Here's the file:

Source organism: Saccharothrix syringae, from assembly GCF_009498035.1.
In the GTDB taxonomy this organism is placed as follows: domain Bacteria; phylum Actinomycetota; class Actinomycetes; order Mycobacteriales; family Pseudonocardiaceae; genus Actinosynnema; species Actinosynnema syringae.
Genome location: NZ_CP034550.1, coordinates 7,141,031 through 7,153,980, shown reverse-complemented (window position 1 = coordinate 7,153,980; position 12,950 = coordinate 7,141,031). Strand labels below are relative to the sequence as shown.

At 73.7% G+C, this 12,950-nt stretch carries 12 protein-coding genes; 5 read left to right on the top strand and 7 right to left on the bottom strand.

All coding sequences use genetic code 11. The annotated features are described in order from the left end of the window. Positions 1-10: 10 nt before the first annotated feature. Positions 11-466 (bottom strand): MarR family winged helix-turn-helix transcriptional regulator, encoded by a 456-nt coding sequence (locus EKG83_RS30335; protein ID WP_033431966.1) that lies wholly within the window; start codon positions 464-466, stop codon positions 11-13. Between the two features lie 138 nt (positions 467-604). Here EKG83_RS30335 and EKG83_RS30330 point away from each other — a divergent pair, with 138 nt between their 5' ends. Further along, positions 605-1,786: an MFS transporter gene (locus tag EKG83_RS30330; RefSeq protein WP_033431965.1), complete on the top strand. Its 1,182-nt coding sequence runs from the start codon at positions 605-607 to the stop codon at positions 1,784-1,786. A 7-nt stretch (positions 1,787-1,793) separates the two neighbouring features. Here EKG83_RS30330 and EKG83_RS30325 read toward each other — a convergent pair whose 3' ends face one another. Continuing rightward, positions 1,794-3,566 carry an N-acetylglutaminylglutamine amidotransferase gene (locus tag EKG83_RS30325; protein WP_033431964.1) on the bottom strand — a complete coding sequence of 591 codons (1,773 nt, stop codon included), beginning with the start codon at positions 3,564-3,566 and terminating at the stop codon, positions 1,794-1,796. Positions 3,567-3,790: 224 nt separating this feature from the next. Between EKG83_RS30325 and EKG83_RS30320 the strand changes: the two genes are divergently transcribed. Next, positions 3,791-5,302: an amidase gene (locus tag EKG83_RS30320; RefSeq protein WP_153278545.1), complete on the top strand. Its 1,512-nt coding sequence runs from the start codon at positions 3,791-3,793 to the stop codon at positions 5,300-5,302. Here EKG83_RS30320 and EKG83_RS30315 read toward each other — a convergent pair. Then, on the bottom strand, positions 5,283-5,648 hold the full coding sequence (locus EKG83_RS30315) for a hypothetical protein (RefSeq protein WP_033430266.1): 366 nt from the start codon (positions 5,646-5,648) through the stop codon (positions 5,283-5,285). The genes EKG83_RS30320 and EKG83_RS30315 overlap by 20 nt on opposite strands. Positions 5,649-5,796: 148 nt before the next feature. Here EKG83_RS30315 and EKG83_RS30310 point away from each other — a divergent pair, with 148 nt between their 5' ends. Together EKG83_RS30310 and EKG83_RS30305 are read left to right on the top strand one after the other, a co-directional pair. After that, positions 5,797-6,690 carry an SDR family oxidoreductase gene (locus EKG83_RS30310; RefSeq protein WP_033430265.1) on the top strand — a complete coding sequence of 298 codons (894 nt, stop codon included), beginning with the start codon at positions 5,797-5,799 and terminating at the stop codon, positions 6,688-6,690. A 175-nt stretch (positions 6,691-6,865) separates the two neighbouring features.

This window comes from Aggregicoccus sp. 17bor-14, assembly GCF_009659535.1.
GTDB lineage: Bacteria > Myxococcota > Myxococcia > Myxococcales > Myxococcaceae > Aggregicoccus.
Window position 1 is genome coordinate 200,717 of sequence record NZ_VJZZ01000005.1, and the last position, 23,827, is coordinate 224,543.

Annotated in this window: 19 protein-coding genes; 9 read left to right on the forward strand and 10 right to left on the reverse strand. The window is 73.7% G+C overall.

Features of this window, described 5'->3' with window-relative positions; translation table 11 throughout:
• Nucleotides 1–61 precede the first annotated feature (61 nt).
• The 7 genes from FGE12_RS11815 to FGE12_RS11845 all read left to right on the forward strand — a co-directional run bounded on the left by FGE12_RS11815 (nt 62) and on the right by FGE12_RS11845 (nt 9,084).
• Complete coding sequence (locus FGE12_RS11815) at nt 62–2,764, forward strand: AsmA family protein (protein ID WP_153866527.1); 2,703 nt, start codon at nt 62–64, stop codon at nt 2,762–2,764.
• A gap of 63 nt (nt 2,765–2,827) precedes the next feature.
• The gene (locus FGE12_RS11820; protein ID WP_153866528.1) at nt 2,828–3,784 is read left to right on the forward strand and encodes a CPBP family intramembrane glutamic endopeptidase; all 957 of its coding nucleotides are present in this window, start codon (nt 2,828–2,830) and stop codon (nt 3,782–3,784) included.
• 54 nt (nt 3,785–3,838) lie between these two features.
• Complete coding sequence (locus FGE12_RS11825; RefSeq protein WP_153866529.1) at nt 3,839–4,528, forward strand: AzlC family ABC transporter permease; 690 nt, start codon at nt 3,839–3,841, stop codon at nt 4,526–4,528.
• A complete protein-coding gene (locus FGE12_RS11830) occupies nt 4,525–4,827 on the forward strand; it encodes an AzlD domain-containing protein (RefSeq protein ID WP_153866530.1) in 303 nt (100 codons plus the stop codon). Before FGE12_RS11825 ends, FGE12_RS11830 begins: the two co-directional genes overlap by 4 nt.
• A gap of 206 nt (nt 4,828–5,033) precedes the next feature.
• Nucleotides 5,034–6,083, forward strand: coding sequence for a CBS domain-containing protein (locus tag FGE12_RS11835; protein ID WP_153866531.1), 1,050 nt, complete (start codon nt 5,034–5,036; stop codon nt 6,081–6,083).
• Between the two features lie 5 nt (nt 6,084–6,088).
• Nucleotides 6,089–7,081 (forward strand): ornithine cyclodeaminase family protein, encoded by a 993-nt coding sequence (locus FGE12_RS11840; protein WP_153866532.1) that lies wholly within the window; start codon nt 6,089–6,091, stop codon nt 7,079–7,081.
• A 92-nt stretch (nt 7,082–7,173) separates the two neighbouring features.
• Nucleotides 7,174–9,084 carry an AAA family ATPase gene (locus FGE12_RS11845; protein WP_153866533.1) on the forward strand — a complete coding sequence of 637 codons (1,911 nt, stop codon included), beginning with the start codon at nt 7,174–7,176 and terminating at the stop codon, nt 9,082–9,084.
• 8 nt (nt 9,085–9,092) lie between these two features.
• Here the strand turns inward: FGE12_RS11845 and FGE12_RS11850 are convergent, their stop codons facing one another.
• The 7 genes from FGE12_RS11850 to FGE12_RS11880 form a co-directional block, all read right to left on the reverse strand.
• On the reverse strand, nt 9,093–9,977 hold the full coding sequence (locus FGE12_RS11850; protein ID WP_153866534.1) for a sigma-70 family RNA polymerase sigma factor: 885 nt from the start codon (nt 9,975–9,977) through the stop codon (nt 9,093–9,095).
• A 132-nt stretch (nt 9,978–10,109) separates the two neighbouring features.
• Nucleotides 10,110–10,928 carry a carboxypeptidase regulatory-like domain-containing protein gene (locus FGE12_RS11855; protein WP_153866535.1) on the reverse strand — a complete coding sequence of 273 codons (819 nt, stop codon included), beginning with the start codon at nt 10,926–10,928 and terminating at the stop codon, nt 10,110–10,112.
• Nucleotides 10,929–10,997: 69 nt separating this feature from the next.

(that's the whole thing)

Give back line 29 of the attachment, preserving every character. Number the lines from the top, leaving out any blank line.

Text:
• A 132-nt stretch (nt 9,978–10,109) separates the two neighbouring features.